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April 21, 2021

Mandy Nolan’s Soapbox: Monsters are Real

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Earlier this year some legislation slipped through in Victoria making it a crime for victims of a sexual assault or rape to speak to the media, publish autobiographies or do any advocacy work, under their real identities, once a guilty verdict is in place. So who does this protect? And why are we silencing the important stories of victims? This law protects convicted rapists and paedophiles by silencing the story of the victim. Why are we hiding our monsters? It’s like a game of make believe where, if we don’t talk about what happens, then we think it will go away. I guess in lieu of nothing changing when it comes to statistics on sexual assault, particularly with regards to assaults on children, this is the popular approach. We pretend it doesn’t happen, and then look surprised 20 years later when we find out someone’s trusted teacher, priest or friend assaulted children.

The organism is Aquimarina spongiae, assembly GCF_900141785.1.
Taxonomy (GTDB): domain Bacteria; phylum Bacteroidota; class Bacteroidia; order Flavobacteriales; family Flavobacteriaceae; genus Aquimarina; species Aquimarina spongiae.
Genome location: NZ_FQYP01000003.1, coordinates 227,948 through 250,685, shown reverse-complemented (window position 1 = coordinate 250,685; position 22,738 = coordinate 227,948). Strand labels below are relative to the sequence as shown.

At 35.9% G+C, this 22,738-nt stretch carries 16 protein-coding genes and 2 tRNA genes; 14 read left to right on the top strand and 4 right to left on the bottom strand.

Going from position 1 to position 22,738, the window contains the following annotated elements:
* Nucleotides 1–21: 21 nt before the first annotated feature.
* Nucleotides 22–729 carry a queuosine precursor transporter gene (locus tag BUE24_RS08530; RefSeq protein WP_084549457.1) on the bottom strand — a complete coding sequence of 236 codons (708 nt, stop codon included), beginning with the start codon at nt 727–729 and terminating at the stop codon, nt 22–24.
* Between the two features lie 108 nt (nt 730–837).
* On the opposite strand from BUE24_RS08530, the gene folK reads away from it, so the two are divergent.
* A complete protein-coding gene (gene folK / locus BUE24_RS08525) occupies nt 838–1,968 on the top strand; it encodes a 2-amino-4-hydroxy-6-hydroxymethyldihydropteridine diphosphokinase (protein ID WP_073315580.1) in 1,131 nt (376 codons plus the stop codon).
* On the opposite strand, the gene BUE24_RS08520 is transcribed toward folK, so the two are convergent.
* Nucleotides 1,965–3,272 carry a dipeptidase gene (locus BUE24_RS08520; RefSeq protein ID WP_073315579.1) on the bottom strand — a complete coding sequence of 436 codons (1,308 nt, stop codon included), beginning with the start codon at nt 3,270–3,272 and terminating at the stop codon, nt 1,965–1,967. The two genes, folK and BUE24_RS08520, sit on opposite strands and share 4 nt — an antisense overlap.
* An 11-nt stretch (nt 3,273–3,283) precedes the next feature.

There is a quote from a Kathy Acker re-write of the classic fairytale Little Red Riding Hood where she talks of the wolf predator and gives young Red some sage advice: ‘The worst kind of men are hairy on the inside’. 

That’s always stayed with me. Monsters don’t always look like monsters. Most look like regular people. Some are even high court judges.